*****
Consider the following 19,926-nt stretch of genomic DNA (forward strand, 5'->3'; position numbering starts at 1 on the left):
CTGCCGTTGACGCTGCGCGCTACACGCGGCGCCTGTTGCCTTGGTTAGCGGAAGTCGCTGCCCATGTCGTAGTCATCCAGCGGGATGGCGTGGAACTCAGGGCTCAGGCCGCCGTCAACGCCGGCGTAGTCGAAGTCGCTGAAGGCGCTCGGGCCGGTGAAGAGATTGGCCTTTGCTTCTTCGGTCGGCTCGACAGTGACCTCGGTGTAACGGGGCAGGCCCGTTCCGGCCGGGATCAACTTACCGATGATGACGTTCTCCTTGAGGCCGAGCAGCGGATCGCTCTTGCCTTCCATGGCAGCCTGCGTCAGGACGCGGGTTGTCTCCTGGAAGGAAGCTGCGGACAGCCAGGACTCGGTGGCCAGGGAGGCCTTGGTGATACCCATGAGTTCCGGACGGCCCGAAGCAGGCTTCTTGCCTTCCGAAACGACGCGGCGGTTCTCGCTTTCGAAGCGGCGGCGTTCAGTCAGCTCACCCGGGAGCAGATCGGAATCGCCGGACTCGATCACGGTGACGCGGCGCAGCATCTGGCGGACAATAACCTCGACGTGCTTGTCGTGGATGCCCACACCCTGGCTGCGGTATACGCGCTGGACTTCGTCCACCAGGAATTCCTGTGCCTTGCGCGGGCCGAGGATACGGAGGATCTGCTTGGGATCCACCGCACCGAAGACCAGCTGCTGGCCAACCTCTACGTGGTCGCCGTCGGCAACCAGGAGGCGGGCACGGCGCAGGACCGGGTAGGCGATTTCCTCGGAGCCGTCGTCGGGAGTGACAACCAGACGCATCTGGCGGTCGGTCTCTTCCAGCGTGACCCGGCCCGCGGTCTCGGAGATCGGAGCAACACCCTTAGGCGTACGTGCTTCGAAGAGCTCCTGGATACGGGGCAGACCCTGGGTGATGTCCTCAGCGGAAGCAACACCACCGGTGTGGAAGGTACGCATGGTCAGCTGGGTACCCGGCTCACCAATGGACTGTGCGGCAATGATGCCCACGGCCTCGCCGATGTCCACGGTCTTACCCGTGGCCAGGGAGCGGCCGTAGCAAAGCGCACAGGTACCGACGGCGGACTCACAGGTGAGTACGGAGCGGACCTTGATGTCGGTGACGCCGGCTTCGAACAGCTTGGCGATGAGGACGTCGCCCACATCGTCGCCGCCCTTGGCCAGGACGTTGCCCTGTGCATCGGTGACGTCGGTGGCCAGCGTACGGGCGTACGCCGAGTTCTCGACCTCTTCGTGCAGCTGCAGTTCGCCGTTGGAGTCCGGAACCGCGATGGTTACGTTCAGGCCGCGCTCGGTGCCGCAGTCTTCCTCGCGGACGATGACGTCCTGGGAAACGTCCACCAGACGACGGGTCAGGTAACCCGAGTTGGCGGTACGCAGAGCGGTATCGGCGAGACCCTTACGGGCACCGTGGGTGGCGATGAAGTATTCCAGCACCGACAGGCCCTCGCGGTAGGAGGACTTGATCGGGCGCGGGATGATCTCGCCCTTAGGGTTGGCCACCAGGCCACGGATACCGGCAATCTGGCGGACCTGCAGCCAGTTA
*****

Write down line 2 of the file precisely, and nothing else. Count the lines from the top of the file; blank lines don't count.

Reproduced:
CTGCCGTTGACGCTGCGCGCTACACGCGGCGCCTGTTGCCTTGGTTAGCGGAAGTCGCTGCCCATGTCGTAGTCATCCAGCGGGATGGCGTGGAACTCAGGGCTCAGGCCGCCGTCAACGCCGGCGTAGTCGAAGTCGCTGAAGGCGCTCGGGCCGGTGAAGAGATTGGCCTTTGCTTCTTCGGTCGGCTCGACAGTGACCTCGGTGTAACGGGGCAGGCCCGTTCCGGCCGGGATCAACTTACCGATGATGACGTTCTCCTTGAGGCCGAGCAGCGGATCGCTCTTGCCTTCCATGGCAGCCTGCGTCAGGACGCGGGTTGTCTCCTGGAAGGAAGCTGCGGACAGCCAGGACTCGGTGGCCAGGGAGGCCTTGGTGATACCCATGAGTTCCGGACGGCCCGAAGCAGGCTTCTTGCCTTCCGAAACGACGCGGCGGTTCTCGCTTTCGAAGCGGCGGCGTTCAGTCAGCTCACCCGGGAGCAGATCGGAATCGCCGGACTCGATCACGGTGACGCGGCGCAGCATCTGGCGGACAATAACCTCGACGTGCTTGTCGTGGATGCCCACACCCTGGCTGCGGTATACGCGCTGGACTTCGTCCACCAGGAATTCCTGTGCCTTGCGCGGGCCGAGGATACGGAGGATCTGCTTGGGATCCACCGCACCGAAGACCAGCTGCTGGCCAACCTCTACGTGGTCGCCGTCGGCAACCAGGAGGCGGGCACGGCGCAGGACCGGGTAGGCGATTTCCTCGGAGCCGTCGTCGGGAGTGACAACCAGACGCATCTGGCGGTCGGTCTCTTCCAGCGTGACCCGGCCCGCGGTCTCGGAGATCGGAGCAACACCCTTAGGCGTACGTGCTTCGAAGAGCTCCTGGATACGGGGCAGACCCTGGGTGATGTCCTCAGCGGAAGCAACACCACCGGTGTGGAAGGTACGCATGGTCAGCTGGGTACCCGGCTCACCAATGGACTGTGCGGCAATGATGCCCACGGCCTCGCCGATGTCCACGGTCTTACCCGTGGCCAGGGAGCGGCCGTAGCAAAGCGCACAGGTACCGACGGCGGACTCACAGGTGAGTACGGAGCGGACCTTGATGTCGGTGACGCCGGCTTCGAACAGCTTGGCGATGAGGACGTCGCCCACATCGTCGCCGCCCTTGGCCAGGACGTTGCCCTGTGCATCGGTGACGTCGGTGGCCAGCGTACGGGCGTACGCCGAGTTCTCGACCTCTTCGTGCAGCTGCAGTTCGCCGTTGGAGTCCGGAACCGCGATGGTTACGTTCAGGCCGCGCTCGGTGCCGCAGTCTTCCTCGCGGACGATGACGTCCTGGGAAACGTCCACCAGACGACGGGTCAGGTAACCCGAGTTGGCGGTACGCAGAGCGGTATCGGCGAGACCCTTACGGGCACCGTGGGTGGCGATGAAGTATTCCAGCACCGACAGGCCCTCGCGGTAGGAGGACTTGATCGGGCGCGGGATGATCTCGCCCTTAGGGTTGGCCACCAGGCCACGGATACCGGCAATCTGGCGGACCTGCAGCCAGTTA